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Japanese AnimationEast Asian Perspectives$
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Masao Yokota and Tze-yue G. Hu

Print publication date: 2013

Print ISBN-13: 9781617038099

Published to University Press of Mississippi: March 2014

DOI: 10.14325/mississippi/9781617038099.001.0001

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date: 15 December 2017

Animating for “Whom” in the Aftermath of a World War

Animating for “Whom” in the Aftermath of a World War

Chapter:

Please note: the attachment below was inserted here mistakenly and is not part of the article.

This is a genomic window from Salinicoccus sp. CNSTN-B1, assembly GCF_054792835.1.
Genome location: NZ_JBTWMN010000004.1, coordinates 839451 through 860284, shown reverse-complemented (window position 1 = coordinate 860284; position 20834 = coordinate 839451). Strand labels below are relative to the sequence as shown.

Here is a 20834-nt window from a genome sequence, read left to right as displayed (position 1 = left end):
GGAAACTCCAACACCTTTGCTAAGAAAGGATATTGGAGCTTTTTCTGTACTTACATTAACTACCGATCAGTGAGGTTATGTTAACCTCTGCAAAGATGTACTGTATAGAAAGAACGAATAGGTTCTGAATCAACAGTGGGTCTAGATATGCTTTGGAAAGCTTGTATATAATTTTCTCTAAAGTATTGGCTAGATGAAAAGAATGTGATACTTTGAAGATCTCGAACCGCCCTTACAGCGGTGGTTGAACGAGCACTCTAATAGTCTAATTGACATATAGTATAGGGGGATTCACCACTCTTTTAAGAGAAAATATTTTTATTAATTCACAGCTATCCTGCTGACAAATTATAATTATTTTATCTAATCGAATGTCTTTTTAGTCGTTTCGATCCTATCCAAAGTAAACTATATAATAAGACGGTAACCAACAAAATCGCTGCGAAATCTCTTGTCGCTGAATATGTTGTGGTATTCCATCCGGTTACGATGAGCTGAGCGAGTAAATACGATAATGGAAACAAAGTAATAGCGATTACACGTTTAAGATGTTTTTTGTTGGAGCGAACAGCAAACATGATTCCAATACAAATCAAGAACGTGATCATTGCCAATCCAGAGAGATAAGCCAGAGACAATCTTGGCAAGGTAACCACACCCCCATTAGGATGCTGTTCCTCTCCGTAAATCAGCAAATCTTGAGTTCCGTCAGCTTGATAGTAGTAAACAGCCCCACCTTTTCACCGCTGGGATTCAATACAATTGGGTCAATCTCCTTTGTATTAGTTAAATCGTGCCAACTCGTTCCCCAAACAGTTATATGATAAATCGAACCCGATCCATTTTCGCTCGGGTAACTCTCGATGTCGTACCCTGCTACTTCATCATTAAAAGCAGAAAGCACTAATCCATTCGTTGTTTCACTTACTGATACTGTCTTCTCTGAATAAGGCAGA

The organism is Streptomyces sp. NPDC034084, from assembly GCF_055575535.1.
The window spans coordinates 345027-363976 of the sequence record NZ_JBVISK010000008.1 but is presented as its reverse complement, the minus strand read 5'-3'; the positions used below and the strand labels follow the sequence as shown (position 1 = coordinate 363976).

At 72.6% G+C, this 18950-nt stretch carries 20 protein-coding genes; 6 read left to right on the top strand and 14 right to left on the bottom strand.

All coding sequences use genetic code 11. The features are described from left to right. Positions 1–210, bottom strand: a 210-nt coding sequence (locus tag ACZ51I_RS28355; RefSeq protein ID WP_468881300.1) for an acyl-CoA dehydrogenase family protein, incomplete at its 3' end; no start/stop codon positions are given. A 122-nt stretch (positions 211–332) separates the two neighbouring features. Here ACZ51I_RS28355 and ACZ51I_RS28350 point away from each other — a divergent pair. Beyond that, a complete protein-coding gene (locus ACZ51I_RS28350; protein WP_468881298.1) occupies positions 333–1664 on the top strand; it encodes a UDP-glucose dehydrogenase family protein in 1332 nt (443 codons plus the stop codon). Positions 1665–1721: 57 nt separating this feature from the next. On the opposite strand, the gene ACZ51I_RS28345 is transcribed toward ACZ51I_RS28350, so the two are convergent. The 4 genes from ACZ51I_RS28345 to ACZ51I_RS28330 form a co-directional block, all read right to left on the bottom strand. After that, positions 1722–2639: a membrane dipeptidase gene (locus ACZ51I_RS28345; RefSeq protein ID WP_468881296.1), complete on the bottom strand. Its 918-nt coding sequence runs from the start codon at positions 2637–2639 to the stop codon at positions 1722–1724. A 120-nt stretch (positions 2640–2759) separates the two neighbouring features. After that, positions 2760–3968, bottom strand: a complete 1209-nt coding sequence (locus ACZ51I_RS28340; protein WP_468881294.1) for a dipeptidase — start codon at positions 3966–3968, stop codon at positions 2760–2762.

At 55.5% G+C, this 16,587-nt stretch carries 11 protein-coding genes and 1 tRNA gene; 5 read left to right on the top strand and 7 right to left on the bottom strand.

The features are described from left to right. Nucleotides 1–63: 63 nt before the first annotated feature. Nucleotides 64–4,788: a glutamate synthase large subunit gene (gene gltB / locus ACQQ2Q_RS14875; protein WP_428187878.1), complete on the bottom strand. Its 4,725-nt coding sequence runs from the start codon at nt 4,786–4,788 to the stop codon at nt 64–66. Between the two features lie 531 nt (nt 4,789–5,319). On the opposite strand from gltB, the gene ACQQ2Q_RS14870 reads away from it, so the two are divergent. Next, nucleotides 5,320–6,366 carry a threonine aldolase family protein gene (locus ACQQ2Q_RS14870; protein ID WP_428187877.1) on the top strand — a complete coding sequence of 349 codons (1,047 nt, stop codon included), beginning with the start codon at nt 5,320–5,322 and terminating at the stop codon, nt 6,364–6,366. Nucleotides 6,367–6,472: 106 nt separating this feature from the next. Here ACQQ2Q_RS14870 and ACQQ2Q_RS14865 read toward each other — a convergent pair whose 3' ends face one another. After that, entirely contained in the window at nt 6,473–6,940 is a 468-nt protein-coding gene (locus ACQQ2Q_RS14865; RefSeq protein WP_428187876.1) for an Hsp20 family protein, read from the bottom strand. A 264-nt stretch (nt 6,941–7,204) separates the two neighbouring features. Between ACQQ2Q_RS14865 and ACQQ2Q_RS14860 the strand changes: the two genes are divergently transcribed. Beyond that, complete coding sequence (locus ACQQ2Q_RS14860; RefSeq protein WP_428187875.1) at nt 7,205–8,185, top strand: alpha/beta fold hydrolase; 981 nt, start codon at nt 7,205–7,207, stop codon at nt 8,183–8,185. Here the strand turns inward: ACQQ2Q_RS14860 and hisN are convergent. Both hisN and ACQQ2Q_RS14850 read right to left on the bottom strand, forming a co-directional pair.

(p.115) Animating for “Whom” in the Aftermath of a World War
Source:
Japanese Animation
Author(s):

Tze-yue G. Hu

Publisher:
University Press of Mississippi
DOI:10.14325/mississippi/9781617038099.003.0009

This chapter explores the development of animation and cinema in Japan after World War II, with emphasis on the period of the Allied Forces Occupation between 1945 and 1952. It analyzes two animated films that were made immediately following the war: Sakura (1946), directed by Masaoka Kenzō; and Mahō no pen (1946), directed by Kumakawa Masao. The chapter also looks at the issues that surrounded Japan’s path to modernization, and considers how the nation and the animation artists responded to a new political era while working via a mass medium.

Keywords:   animation, cinema, Japan, World War II, animated films, Sakura, Masaoka Kenzō, Mahō no pen, Kumakawa Masao, animation artists

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